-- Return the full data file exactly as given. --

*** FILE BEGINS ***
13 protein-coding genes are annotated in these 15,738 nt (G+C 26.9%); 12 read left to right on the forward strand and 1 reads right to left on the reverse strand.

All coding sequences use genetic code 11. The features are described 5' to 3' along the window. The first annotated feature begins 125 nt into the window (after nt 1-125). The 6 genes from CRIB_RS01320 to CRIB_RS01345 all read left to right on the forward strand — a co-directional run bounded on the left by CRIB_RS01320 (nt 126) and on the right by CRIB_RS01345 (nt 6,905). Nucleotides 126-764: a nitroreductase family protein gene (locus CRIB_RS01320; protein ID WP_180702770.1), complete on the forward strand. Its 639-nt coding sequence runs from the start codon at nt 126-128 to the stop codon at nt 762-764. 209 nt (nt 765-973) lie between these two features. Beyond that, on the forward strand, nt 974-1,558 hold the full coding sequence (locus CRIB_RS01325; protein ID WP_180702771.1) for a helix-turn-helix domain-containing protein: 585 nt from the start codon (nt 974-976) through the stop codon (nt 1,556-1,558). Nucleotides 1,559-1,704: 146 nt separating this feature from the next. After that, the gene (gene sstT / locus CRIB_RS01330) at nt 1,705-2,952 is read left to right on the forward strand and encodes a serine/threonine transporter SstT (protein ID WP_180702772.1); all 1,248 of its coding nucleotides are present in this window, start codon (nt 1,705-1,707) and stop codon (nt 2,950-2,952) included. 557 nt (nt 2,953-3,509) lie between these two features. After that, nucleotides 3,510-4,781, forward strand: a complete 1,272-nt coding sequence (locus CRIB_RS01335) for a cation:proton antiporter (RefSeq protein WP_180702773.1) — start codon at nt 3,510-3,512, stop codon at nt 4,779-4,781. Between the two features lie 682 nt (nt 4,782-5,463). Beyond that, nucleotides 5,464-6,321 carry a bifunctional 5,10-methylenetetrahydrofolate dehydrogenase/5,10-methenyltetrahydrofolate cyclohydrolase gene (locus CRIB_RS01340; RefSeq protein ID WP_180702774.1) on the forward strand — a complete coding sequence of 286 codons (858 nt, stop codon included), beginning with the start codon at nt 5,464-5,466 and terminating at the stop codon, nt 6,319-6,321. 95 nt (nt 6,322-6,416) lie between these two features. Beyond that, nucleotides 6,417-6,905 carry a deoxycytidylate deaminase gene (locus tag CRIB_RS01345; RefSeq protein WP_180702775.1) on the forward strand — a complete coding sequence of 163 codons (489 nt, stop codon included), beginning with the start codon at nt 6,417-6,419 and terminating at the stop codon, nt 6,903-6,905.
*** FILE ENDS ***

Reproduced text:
13 protein-coding genes are annotated in these 15,738 nt (G+C 26.9%); 12 read left to right on the forward strand and 1 reads right to left on the reverse strand.

All coding sequences use genetic code 11. The features are described 5' to 3' along the window. The first annotated feature begins 125 nt into the window (after nt 1-125). The 6 genes from CRIB_RS01320 to CRIB_RS01345 all read left to right on the forward strand — a co-directional run bounded on the left by CRIB_RS01320 (nt 126) and on the right by CRIB_RS01345 (nt 6,905). Nucleotides 126-764: a nitroreductase family protein gene (locus CRIB_RS01320; protein ID WP_180702770.1), complete on the forward strand. Its 639-nt coding sequence runs from the start codon at nt 126-128 to the stop codon at nt 762-764. 209 nt (nt 765-973) lie between these two features. Beyond that, on the forward strand, nt 974-1,558 hold the full coding sequence (locus CRIB_RS01325; protein ID WP_180702771.1) for a helix-turn-helix domain-containing protein: 585 nt from the start codon (nt 974-976) through the stop codon (nt 1,556-1,558). Nucleotides 1,559-1,704: 146 nt separating this feature from the next. After that, the gene (gene sstT / locus CRIB_RS01330) at nt 1,705-2,952 is read left to right on the forward strand and encodes a serine/threonine transporter SstT (protein ID WP_180702772.1); all 1,248 of its coding nucleotides are present in this window, start codon (nt 1,705-1,707) and stop codon (nt 2,950-2,952) included. 557 nt (nt 2,953-3,509) lie between these two features. After that, nucleotides 3,510-4,781, forward strand: a complete 1,272-nt coding sequence (locus CRIB_RS01335) for a cation:proton antiporter (RefSeq protein WP_180702773.1) — start codon at nt 3,510-3,512, stop codon at nt 4,779-4,781. Between the two features lie 682 nt (nt 4,782-5,463). Beyond that, nucleotides 5,464-6,321 carry a bifunctional 5,10-methylenetetrahydrofolate dehydrogenase/5,10-methenyltetrahydrofolate cyclohydrolase gene (locus CRIB_RS01340; RefSeq protein ID WP_180702774.1) on the forward strand — a complete coding sequence of 286 codons (858 nt, stop codon included), beginning with the start codon at nt 5,464-5,466 and terminating at the stop codon, nt 6,319-6,321. 95 nt (nt 6,322-6,416) lie between these two features. Beyond that, nucleotides 6,417-6,905 carry a deoxycytidylate deaminase gene (locus tag CRIB_RS01345; RefSeq protein WP_180702775.1) on the forward strand — a complete coding sequence of 163 codons (489 nt, stop codon included), beginning with the start codon at nt 6,417-6,419 and terminating at the stop codon, nt 6,903-6,905.